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Cell Chem Biol. 2017 Jul 20;24(7):787-800. doi: 10.1016/j.chembiol.2017.05.023. Epub 2017 Jun 22.

Privileged Electrophile Sensors: A Resource for Covalent Drug Development.

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Department of Chemistry & Chemical Biology, Cornell University, Ithaca, NY 14850, USA.
Department of Chemistry & Chemical Biology, Cornell University, Ithaca, NY 14850, USA; Department of Biochemistry, Weill Cornell Medicine, New York, NY 10065, USA. Electronic address:


This Perspective delineates how redox signaling affects the activity of specific enzyme isoforms and how this property may be harnessed for rational drug design. Covalent drugs have resurged in recent years and several reports have extolled the general virtues of developing irreversible inhibitors. Indeed, many modern pharmaceuticals contain electrophilic appendages. Several invoke a warhead that hijacks active-site nucleophiles whereas others take advantage of spectator nucleophilic side chains that do not participate in enzymatic chemistry, but are poised to bind/react with electrophiles. The latest data suggest that innate electrophile sensing-which enables rapid reaction with an endogenous signaling electrophile-is a quintessential resource for the development of covalent drugs. For instance, based on recent work documenting isoform-specific electrophile sensing, isozyme non-specific drugs may be converted to isozyme-specific analogs by hijacking privileged first-responder electrophile-sensing cysteines. Because this approach targets functionally relevant cysteines, we can simultaneously harness previously untapped moonlighting roles of enzymes linked to redox sensing.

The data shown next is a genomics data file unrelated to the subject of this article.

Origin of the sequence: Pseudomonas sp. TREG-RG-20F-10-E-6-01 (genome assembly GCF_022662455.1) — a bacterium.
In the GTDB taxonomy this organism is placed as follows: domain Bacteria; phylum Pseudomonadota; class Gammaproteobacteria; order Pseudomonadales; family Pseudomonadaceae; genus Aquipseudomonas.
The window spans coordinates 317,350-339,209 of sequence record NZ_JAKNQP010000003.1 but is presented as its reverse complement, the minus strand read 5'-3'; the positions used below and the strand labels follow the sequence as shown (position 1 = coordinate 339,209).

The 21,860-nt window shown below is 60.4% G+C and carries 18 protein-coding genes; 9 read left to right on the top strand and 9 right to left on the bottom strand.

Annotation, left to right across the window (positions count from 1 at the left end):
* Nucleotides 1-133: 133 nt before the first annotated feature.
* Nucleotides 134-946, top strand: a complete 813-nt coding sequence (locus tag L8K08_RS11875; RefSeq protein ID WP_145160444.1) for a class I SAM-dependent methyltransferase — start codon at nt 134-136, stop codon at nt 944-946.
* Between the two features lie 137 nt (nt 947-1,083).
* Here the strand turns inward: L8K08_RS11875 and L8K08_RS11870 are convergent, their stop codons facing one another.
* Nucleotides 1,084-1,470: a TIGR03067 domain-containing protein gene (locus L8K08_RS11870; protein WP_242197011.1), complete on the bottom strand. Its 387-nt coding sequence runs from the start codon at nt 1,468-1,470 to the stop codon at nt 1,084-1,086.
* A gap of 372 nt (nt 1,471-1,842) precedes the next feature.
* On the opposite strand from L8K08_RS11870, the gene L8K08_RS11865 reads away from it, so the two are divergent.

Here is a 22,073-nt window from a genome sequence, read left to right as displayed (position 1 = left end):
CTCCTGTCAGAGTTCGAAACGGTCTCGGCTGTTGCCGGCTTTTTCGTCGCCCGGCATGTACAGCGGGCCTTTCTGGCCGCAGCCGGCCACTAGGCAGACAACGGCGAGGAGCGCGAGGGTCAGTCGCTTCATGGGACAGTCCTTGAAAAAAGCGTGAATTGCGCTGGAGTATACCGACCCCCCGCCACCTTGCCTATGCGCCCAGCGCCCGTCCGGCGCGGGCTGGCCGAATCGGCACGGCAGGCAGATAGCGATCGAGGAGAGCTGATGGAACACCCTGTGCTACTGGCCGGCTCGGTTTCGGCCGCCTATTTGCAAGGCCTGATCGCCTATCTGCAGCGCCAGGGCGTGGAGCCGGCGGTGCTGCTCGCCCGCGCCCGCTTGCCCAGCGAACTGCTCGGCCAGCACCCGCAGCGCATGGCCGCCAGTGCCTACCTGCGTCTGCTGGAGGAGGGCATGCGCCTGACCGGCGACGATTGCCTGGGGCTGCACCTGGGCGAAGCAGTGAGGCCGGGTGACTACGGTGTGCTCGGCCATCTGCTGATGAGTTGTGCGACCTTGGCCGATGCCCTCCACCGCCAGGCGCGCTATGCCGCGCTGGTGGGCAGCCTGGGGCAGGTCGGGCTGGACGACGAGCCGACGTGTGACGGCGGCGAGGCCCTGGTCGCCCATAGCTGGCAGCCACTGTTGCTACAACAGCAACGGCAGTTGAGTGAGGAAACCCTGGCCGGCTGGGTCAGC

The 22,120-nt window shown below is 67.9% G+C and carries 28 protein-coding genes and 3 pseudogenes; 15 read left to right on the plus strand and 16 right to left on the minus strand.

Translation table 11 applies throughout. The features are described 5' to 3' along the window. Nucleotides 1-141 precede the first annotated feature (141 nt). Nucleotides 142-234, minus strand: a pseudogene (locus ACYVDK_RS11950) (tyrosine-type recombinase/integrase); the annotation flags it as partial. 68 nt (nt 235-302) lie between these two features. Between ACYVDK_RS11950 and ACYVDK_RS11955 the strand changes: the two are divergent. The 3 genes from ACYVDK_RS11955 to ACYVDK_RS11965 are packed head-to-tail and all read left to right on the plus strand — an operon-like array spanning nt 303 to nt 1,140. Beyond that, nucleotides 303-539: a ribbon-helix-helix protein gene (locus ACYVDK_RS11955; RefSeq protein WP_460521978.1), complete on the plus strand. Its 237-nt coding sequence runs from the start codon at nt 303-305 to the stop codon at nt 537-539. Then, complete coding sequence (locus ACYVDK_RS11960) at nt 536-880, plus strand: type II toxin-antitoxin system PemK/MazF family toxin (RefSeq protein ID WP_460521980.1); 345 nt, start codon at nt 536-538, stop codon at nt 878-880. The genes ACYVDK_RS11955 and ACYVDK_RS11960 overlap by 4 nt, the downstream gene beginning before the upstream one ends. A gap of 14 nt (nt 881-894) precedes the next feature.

chemical biology methods to perturb/probe signal transduction; covalent drugs; cysteine profiling; electrophile signaling; enzyme inhibition mechanisms; privileged cysteines; redox sensing

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